Exploration of genetic resources to boost physiological and molecular breeding

While conventional plant breeding has already achieved significant progress in stress breeding as outlined, three main approaches can be employed to widen gene pools: (i) introgression of traits from genetic resources with compatible genomes, such as landraces; (ii) wide crosses involving interspecific or intergeneric hybridization; and (iii) genetic transformation. To date genetic resources have been used mainly to introduce resistance to biotic stresses (Dwivedi et al., 2008), while relatively few wild crop relatives have been exploited for adaptation to abiotic stress (Hajjar and Hodgkin, 2007). In fact, the majority of accessions in germ-plasm collections remain uncharacterized in terms of their potential to improve yield under abiotic stress; current challenges are to identify elite sources of traits among genetic resources, estimate potential yield gains associated with trait expression in good agronomic backgrounds, and define potentially complementary traits that if introgressed into a common genetic background are likely to result in cumulative gene action for yield (Reynolds et al., 2009). Hexaploid wheat has been a useful model for alien introgressions and impacts include increased yield in a range of environments including drought (Trethowan and Mujeeb-Kazi, 2008). Another avenue currently being explored is the use of Leymus racemosus to introgress genes for root exudation of nitrification inhibitors (Subbarao et al., 2007); the potential impact on reducing potent greenhouse gas emissions is enormous and could significantly mitigate global warming if successfully adopted on a global scale. A vast reserve of genetic potential in closely related crop species has yet to be evaluated, and as understanding of the physiological and genetic basis of stress adaptation improves, it will become easier to apply molecular marker technology to mine genetic resource collections for potentially useful alleles.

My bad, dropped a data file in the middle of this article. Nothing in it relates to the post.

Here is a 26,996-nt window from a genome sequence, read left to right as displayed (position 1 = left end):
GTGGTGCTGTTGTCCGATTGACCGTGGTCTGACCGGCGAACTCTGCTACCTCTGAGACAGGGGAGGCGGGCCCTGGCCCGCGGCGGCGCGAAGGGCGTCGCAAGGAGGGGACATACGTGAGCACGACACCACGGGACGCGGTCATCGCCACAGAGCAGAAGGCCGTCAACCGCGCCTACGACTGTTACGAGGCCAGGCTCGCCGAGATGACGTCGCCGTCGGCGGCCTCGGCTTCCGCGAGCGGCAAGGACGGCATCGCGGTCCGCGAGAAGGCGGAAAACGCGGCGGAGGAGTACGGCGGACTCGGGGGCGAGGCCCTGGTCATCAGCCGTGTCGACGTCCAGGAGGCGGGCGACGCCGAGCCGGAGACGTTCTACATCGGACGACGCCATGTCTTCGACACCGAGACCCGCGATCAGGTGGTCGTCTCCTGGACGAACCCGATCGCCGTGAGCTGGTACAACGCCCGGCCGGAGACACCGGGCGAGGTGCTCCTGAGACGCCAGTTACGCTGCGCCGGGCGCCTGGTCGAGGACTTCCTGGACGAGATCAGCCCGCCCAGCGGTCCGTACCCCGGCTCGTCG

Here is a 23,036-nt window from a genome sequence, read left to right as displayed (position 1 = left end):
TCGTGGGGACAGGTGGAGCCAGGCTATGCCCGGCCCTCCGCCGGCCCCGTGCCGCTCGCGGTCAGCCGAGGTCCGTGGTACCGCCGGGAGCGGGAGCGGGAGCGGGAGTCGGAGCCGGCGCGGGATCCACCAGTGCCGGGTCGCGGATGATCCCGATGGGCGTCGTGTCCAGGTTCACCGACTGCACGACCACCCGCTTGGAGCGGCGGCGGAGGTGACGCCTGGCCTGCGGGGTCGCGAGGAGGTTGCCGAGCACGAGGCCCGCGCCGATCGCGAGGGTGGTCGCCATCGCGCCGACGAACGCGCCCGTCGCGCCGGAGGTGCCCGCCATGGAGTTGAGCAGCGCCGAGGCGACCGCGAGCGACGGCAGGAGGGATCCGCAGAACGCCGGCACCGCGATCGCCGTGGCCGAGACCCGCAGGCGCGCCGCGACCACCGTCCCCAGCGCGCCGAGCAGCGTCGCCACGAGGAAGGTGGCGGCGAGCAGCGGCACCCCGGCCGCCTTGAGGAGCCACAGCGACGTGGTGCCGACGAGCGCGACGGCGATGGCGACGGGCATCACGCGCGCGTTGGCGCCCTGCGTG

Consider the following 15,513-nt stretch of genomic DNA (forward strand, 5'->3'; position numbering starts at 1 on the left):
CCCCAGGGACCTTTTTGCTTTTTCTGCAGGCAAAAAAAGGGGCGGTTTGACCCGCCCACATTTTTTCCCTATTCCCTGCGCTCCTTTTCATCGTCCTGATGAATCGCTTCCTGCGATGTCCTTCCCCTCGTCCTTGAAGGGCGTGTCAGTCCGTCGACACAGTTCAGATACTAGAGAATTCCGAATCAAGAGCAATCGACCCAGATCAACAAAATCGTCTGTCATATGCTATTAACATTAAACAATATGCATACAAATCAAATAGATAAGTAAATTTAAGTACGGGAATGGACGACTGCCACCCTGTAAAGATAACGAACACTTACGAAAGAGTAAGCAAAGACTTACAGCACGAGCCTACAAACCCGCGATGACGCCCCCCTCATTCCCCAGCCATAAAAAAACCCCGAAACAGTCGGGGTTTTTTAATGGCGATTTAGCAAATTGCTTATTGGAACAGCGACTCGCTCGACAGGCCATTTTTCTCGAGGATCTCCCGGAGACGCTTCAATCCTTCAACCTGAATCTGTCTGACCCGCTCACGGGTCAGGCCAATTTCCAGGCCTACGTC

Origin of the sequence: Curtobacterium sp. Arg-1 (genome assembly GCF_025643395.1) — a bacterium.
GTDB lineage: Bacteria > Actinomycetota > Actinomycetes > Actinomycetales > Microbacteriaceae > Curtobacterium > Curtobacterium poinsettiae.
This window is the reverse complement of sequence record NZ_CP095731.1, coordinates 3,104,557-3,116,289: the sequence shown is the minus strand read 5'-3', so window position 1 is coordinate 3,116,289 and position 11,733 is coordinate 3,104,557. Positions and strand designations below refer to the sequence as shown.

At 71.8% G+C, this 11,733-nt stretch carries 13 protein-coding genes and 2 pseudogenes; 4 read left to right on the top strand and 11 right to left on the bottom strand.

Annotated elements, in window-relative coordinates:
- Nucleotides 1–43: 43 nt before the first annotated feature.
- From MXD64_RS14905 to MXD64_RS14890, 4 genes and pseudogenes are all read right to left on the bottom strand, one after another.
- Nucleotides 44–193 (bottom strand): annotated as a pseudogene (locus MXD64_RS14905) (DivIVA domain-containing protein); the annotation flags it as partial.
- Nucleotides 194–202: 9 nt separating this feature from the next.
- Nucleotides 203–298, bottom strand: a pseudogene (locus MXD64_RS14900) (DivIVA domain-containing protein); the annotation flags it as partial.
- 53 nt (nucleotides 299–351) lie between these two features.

Transgenic technology effectively removes taxonomic barriers altogether but although much data has been collected under controlled environments for candidate genes that improve survival of both model and crop species under abiotic stress (Umezawa et al., 2006), more candidate genes need to be tested in a range of relevant field environments (Nelson et al., 2007) if impacts are to be achieved. Candidate genes, such as those associated with functional proteins and especially upstream regulation, could affect any of the drivers of yield under stress (see Fig. 5.1 for examples) depending on at what stage of development and in which tissue they are expressed. One well-studied candidate gene is DREB1A; stress-regulated expression of this gene with the rd29A promoter produced plants with increased tolerance to freezing, salt and drought stresses, without producing changes in the normal phenotype of the transformed plants (Chandler and Robertson, 1994). The gene has been associated with improved root growth under water stress in well-controlled phenotyping studies in groundnut (Vadez et al., 2007). Another approach that may be useful in tackling climate change is to replace genes that are especially heat susceptible in temperate crops with their analogues from tropical species like rice or maize; a good example would be soluble starch synthase which is a rate limiting step to grain filling in wheat at high temperature (Hurkman et al., 2003).

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